The world of cryptocurrency can be a confusing one. Altcoin, stablecoin, ICO, whale – there’s a lot of crypto-specific terminology online, and all too often, it’s taken for granted that the reader already understands what it means. (If you’re wondering, a ‘whale’ is someone who owns vast reserves of cryptocurrency, like the so-called King of Crypto Barry Silbert).
You may have come across the term ‘USDT’ online or when browsing cryptocurrency publications. If you’ve ever wondered what this means and how it fits into the wider world of crypto, read on. In this article, we’ll be breaking down what the initialism USDT actually means and explaining the relationship that Tether/USD and other cryptocurrencies have with fiat money.
What does USDT stand for?
The abbreviation USDT stands for ‘US Dollars Tether’. It’s the currency code that’s used to show that a payment has been made in Tether – a stablecoin that launched in 2014.
Like USD, GBP, or EUR, USDT is simply a universally accepted form of financial unit. It’s the written way of denoting Tether and an alternative to its symbol, ₮, which can be difficult to write online as standard keyboards won’t support it.
Let’s take a close look at Tether and explore why its currency code includes a reference to the US dollar.
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What exactly is Tether USDT?
Tether is an altcoin that was originally launched as a more stable alternative to Bitcoin and other more ‘conventional’ cryptocurrencies. A stablecoin is a type of cryptocurrency which is designed to bridge the gap between crypto and fiat money. (Fiat money is any currency which is issued as physical cash. It has no intrinsic value but maintains a roughly set price as a result of regulations and government monitoring. Examples of fiat money include the dollar, the pound, the yen, or the euro).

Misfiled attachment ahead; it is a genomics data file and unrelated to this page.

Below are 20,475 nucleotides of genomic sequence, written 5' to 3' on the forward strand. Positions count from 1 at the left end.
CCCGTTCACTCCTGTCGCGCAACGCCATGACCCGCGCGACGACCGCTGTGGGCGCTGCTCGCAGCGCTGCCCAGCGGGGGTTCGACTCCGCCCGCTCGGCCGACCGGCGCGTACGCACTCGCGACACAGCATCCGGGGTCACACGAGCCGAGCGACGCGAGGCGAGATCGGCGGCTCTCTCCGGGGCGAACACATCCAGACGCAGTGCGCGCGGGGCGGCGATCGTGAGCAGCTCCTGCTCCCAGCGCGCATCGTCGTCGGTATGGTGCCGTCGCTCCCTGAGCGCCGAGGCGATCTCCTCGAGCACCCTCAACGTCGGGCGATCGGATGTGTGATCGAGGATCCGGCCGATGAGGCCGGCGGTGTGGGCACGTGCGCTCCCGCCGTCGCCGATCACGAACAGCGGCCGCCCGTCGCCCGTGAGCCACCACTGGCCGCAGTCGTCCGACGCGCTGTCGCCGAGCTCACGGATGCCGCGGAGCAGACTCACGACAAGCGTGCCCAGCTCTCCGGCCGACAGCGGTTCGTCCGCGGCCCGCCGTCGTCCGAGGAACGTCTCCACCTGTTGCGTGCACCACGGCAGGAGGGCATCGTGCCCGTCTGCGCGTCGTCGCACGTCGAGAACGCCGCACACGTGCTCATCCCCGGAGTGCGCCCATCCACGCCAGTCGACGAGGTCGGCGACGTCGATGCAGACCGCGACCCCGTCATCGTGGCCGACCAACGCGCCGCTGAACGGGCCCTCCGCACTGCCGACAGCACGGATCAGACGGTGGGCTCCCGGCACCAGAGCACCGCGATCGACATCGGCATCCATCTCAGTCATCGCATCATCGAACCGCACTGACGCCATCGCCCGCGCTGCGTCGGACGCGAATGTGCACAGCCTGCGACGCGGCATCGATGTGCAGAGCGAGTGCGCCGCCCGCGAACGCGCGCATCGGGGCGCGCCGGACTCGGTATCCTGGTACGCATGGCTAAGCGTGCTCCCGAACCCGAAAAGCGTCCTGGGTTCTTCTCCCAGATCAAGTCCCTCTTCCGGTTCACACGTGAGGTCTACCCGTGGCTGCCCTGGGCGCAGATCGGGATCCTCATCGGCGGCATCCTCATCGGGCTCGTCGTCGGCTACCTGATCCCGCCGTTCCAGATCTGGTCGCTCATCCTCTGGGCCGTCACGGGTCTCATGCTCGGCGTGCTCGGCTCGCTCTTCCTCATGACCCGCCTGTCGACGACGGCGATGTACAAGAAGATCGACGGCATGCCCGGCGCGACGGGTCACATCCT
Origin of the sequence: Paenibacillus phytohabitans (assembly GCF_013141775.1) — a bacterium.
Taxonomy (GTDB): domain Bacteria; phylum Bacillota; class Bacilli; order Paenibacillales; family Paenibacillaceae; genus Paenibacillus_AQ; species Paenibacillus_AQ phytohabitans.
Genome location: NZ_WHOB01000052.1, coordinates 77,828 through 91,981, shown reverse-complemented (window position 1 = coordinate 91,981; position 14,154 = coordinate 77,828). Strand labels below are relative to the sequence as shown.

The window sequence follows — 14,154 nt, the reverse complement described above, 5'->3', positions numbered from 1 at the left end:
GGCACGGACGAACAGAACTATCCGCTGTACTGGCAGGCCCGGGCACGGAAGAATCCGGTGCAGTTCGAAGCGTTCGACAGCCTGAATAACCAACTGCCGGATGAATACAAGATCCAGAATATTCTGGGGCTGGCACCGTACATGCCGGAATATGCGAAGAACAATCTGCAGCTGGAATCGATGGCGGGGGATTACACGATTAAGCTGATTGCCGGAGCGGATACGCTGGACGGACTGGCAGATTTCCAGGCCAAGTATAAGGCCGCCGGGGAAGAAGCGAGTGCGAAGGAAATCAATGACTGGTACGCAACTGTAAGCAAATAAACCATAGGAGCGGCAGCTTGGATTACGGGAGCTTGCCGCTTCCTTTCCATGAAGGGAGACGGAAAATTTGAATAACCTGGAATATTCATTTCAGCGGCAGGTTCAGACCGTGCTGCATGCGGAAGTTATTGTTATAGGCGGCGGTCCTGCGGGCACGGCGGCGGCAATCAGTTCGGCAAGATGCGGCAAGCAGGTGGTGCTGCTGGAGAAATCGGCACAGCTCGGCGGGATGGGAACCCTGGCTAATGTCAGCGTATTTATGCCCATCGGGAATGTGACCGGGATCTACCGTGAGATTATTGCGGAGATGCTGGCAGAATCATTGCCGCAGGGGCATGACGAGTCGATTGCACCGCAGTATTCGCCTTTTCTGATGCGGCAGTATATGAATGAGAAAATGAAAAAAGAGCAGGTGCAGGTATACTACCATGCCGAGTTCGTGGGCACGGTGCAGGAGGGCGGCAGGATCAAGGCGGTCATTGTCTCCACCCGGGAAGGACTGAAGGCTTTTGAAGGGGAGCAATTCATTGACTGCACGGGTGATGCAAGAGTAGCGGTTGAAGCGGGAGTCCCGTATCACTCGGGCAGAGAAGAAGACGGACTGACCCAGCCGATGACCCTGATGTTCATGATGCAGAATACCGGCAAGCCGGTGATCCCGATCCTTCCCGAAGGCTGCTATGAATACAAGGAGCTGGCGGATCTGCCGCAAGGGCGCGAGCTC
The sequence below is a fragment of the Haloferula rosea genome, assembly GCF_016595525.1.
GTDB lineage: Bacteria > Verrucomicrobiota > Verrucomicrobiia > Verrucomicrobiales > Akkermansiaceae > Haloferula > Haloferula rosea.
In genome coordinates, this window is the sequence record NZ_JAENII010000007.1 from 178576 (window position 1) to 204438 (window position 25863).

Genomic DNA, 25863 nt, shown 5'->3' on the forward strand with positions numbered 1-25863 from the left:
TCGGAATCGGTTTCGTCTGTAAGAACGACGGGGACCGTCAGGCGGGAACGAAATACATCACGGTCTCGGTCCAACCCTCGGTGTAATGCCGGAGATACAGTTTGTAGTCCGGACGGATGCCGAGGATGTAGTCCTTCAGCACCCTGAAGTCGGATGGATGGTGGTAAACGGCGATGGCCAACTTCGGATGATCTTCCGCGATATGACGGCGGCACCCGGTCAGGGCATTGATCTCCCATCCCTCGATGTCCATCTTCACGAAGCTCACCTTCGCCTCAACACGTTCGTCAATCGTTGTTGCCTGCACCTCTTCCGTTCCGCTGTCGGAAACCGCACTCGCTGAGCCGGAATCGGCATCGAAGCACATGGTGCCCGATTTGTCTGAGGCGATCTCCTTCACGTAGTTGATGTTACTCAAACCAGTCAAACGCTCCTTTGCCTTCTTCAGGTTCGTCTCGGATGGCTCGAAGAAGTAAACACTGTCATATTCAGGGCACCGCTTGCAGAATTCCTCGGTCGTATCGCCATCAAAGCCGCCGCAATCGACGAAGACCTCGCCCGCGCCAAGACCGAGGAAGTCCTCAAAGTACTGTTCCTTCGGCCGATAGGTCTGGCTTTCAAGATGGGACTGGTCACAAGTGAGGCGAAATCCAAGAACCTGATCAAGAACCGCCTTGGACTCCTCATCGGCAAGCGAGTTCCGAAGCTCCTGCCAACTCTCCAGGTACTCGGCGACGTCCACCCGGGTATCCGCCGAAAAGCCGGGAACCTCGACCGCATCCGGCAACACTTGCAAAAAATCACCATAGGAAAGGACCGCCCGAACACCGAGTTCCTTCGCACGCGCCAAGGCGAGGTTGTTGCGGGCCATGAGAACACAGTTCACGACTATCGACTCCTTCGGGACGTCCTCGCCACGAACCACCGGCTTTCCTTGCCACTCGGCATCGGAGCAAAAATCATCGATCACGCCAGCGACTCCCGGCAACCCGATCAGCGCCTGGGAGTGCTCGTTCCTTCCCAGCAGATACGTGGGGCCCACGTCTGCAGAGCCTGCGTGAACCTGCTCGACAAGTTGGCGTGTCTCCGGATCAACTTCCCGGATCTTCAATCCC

This works because the value of each stablecoin is tied to a fiat currency. In the case of Tether, this is the US dollar – hence the letters USD in its currency code. When Tether first entered circulation, its founders (a spin-off team from the crypto exchange platform Bitfinex, although they denied this for years) stated that one Tether was equal in value to one USD. In theory, this value was never increase or decrease to more than one cent over (or below) $1.
Additionally, Tether Holdings Limited – the Hong Kong-based company which launched the altcoin – claimed that for every Tether token that was issued, there would be a reserve of $1. This would theoretically help to secure the stability of Tether and sidestep the volatility issues which can cause cryptocurrencies to fluctuate in value.
So, is Tether USDT actually backed by the USD?
Over the last six years, Tether has had a controversial reputation. From concerns that the currency was being used to manipulate the exchange price of Bitcoin, to scandals surrounding its connection with Bitfinex and worries that Tether Holdings Limited doesn’t actually have the cash reserves it claimed, the altcoin is no stranger to scrutiny.
One of the factors for which Tether has most recently come under fire is its true value in relation to the dollar. According to one of Tether Holdings Limited’s lawyers, each Tether token is only 0.74% backed by ‘cash and cash equivalents’. The news broke in April 2019, when the company admitted its cash reserves totalled just $2.1 billion in cash and short-term securities.
It might sound like a lot of money, but by that point, a total of roughly 4 billion Tether had been issued. This means that the company couldn’t possibly back its supply – a fact which challenged its status as a so-called stablecoin.
How popular is Tether USDT?
Despite its many controversies, Tether USDT is still one of the most widely used cryptocurrencies around the world. With a current market capitalisation of just under $10 billion, it’s clear that its numerous set-backs haven’t greatly harmed its reputation with the majority of crypto traders.
Tether’s market cap was just $4.1 billion at the start of 2020 – a staggering increase of almost $6 billion in roughly as many months. One of the reasons for this popularity could be that many traders see stablecoins as an alternative to fiat currency. While converting cryptocurrency to fiat has a whole host of regulatory issues, it’s relatively straightforward to exchange stablecoin tokens.
Whether or not Tether is truly ‘stable’ is still up for debate, with both traders, regulators, and crypto experts falling on both sides of the argument. But one thing is for sure: Tether’s apparent resilience in the face of regular scandal has certainly proved its staying power.
CaptainAltcoin's writers and guest post authors may or may not have a vested interest in any of the mentioned projects and businesses. None of the content on CaptainAltcoin is investment advice nor is it a replacement for advice from a certified financial planner. The views expressed in this article are those of the author and do not necessarily reflect the official policy or position of CaptainAltcoin.com